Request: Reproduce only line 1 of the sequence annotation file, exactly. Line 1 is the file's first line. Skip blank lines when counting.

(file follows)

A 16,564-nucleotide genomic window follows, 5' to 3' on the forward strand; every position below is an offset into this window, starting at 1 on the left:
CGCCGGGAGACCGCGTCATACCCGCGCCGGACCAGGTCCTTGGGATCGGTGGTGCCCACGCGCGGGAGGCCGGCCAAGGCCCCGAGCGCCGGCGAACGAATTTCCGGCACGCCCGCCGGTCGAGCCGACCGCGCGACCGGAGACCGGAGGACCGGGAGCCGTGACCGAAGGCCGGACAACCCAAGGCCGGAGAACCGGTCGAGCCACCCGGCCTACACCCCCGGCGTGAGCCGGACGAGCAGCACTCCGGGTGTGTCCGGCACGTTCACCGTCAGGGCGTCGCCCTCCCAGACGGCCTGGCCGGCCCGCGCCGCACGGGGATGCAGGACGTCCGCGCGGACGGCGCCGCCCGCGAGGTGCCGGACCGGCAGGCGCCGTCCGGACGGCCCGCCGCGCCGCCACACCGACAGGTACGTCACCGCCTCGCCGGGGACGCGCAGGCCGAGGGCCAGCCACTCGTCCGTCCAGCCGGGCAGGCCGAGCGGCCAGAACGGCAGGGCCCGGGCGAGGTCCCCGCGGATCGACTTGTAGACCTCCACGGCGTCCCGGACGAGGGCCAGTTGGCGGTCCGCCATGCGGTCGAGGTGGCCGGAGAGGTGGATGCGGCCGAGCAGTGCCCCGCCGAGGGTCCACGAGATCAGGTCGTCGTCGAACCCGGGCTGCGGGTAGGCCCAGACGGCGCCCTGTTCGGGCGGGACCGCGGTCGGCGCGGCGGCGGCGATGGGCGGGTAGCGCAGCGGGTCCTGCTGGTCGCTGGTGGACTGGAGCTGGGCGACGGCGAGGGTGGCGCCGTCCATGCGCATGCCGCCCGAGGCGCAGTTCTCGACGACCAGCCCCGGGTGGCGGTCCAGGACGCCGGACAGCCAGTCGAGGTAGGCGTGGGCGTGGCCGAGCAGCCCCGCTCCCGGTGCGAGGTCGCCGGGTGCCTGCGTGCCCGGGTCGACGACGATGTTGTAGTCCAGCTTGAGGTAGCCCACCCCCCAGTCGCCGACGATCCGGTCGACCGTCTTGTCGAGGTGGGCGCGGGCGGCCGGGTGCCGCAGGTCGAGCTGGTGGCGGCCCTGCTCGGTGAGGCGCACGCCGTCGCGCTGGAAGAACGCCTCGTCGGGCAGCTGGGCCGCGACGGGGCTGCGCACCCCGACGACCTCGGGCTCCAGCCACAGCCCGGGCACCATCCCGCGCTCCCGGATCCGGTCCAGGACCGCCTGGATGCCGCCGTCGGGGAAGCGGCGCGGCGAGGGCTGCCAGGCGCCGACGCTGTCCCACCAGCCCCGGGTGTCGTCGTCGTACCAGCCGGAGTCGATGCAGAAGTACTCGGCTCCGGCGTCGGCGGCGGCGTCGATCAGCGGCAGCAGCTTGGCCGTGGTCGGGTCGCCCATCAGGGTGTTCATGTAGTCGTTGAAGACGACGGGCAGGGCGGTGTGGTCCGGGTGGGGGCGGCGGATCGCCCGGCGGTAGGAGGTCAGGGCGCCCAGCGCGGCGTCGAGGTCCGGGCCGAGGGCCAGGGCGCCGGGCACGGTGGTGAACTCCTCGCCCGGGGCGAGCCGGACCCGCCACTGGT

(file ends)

A 16,564-nucleotide genomic window follows, 5' to 3' on the forward strand; every position below is an offset into this window, starting at 1 on the left: